25 Things Soon-to-be Dads Need to Know About Birth
If you missed yesterday’s post about the 25 Things New Dads Need to Know About Pregnancy, I suggest starting there.
After waiting 9 months the time is finally here! Birth. Some fear it. Some are excited for it. Or, maybe you’re feeling a little of both? Totally normal. Birth is incredible. What the human body is capable of doing is amazing. And you’re about to meet your child for the very first time. Your first baby will be a complete life changer. Going from being entirely selfish to having a helpless, screaming creature in your house that needs all your love, attention, and patience will be a huge change to your reality. Take it from other dads…it is the best change ever (though it may take you awhile to get to that realization…or it may not).
I’ve compiled some advice from several veteran dads and their wives about things soon to be dads need to know about birth…
- Giving birth isn’t glamorous. You will see your wife’s body in a way you never have before and may never want to again.
- Labor is just as exhausting for dads in a totally different way.
- Expect the unexpected. You know that birth plan you two worked so hard creating? Have an open mind because it may not go according to plan.
- Consider asking someone else to take pictures of the birth so you can be totally present. Just make sure it’s someone you and your wife are comfortable with because they will get more than a sneak peak.
- Be prepared to speak up. Do you feel like an epidural is being pushed? Are there too many visitors in the room? Change it. Your wife will be focusing intently on contractions, it will be your job to take care of the other things.
- Don’t be afraid to cut the cord, it is far easier than you’re imagining.
- It’s normal for your wife to poop while giving birth. Uh, what? Yup. But, the Dr or nurse will clean it up so quickly you probably won’t even notice. If you do, just roll with it, and try to forget it.
- Your wife may scream obscenities at you while she’s in the midst of labor. She doesn’t mean them.
- Bring healthy snacks that you can sneak between contractions…you will need the energy to support your wife. You remembered to pack these in your daddy bag, right?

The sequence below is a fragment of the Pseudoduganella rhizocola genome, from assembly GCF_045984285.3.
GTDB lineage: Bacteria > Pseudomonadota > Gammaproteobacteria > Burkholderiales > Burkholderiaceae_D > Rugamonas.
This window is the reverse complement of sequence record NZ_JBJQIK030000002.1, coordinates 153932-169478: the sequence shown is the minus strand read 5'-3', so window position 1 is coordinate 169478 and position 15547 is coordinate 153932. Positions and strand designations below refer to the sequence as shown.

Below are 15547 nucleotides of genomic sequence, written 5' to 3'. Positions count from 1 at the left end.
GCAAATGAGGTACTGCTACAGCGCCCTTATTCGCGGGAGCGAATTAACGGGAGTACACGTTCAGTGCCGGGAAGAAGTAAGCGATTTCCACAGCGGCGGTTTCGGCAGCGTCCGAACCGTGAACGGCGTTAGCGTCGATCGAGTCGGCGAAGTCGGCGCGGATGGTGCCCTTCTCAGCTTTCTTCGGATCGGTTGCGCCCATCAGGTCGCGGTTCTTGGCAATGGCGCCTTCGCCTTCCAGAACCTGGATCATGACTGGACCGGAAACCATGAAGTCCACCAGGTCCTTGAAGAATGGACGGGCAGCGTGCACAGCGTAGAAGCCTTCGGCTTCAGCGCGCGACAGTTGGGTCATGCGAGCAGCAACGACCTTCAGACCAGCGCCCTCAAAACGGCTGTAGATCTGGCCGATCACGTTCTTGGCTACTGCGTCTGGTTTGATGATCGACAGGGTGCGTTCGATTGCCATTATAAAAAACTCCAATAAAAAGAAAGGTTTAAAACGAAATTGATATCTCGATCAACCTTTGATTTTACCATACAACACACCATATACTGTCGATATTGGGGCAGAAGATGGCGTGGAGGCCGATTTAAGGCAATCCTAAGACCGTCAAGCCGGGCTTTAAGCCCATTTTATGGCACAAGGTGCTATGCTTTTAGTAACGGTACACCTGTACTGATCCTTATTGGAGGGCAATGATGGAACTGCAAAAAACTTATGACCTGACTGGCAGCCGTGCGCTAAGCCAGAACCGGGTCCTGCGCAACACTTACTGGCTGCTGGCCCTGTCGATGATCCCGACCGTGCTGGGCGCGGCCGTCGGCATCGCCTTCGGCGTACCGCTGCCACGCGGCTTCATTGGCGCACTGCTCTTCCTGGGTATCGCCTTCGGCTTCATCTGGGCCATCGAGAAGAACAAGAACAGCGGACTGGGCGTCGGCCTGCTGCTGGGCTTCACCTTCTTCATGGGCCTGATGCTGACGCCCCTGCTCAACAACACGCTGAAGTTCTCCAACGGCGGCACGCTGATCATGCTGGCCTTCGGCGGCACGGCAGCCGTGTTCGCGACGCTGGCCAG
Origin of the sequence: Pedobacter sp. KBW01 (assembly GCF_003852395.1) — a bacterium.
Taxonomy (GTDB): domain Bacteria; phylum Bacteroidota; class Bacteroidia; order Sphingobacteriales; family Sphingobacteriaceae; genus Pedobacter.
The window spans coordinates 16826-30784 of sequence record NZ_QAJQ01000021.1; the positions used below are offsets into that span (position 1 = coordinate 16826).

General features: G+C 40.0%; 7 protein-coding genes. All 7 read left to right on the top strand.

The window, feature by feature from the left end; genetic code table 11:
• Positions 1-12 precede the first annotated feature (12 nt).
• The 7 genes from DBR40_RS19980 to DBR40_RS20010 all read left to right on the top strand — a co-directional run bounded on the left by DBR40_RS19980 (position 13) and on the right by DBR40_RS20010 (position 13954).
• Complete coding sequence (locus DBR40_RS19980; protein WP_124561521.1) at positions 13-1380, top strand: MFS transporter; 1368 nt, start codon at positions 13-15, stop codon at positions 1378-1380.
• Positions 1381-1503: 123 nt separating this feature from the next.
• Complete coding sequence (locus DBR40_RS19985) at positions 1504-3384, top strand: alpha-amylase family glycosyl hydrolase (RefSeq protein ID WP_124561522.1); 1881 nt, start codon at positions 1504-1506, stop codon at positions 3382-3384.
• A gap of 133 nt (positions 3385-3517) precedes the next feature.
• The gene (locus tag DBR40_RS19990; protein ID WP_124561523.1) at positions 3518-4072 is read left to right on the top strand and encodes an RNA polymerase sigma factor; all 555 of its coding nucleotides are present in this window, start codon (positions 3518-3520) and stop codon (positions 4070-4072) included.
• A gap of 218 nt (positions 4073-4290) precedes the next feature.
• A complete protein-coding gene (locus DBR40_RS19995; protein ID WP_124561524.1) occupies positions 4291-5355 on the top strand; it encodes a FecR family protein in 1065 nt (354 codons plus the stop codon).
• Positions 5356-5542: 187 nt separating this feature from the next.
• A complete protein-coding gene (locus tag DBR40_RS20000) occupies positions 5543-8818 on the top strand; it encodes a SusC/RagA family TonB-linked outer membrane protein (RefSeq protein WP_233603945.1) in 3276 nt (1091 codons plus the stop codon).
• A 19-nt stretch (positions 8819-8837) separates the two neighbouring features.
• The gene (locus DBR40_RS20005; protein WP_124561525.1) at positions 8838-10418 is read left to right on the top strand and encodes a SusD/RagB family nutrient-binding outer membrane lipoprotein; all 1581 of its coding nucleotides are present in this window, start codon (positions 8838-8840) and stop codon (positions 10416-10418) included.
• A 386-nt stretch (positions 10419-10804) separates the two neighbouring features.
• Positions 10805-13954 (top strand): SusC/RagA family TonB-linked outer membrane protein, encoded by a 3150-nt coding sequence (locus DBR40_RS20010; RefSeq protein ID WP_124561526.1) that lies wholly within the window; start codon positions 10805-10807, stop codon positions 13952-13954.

- You will see your wife in intense pain and be able to do absolutely nothing about it.
- At least try to help her ease the pain. Does she need a foot massage? More ice? A cold cloth for her head? Does she want to change positions? A hand to hold? Music? Do your best to help ease her discomforts but understand she may also want you to do absolutely nothing. Remember #2? Told you so.
- You will wish you could bottle the feelings you felt when watching the baby get set on your wive’s chest for the very first time. No words can describe this moment. Same goes for when you hold your baby for the first time. It’s quite natural for a flood of emotions: joy, happiness, love, fear, uncertainty.
- Babies look funny when they are born. Most will have a cone shaped head (unless your wife has a c-section) and many are born covered in vernix, and some are born covered in blood, lanugo, and/or milia. Also, all of their features are swollen especially their genitalia so I wouldn’t go bragging about where your son got his size quite yet.
- You may cry. You are no less a man.
- Write down your emotions and feelings so when/if you’re ever stressed about baby you can reflect back on this moment.
- Tell your wife what an amazing job she did…even if she got the epidural she (or you) didn’t want to get. Even if the birth didn’t go according to plan. Even if …
- Tell your wife how beautiful she looks.
- Spend time having skin to skin contact with the baby. You packed a button up shirt in your hospital bag…right?
- Changing the 1st diaper will take you forever—the first poop is a lot like wiping up tar. Don’t throw in the towel. Just know that by the 3rd diaper you’ll be a pro.
- Get use to analyzing poop.
- Post labor contractions hurt too. Your wife doesn’t push the baby out and then feel great. She will not only need to deliver the placenta immediately after giving birth but for the next several days her uterus will contract to return to its normal size. This can still be painful and uncomfortable.
- Consider a ‘push present.’
- Get some rest. If your hospital doesn’t carve out a “no visitors” window during the day, you should. It’s okay to put a sign on your door that you’re all resting and to please not disturb.
- Your first car ride home will be the most intense, alert, nerve-wracking car ride you will ever take.
- Introduce your pets to the new baby before bringing baby home. Bring a swaddle blanket you wrapped baby in at the hospital home to let the dog(s) sniff prior to bringing the baby home. Let the blanket hang out there where the dogs can keep checking it if need be.
Make sure to check out 25 Things Dads Need to Know About The Weeks After Birth (postpartum). And 25 Things to Know About Being a New Dad. Or, I’ve also compiled the whole list if you would prefer as a 101 things dads need to know about pregnancy, birth, postpartum and being a new dad. At the end of this series I’ll show you where to find a similar list for Moms that a friend of mine wrote a few years ago. Best way to remember to check back is to Follow Transparencies of Motherhood on Facebook!
Readers~What advice would YOU give new dads about birth? Leave and comment and let me know!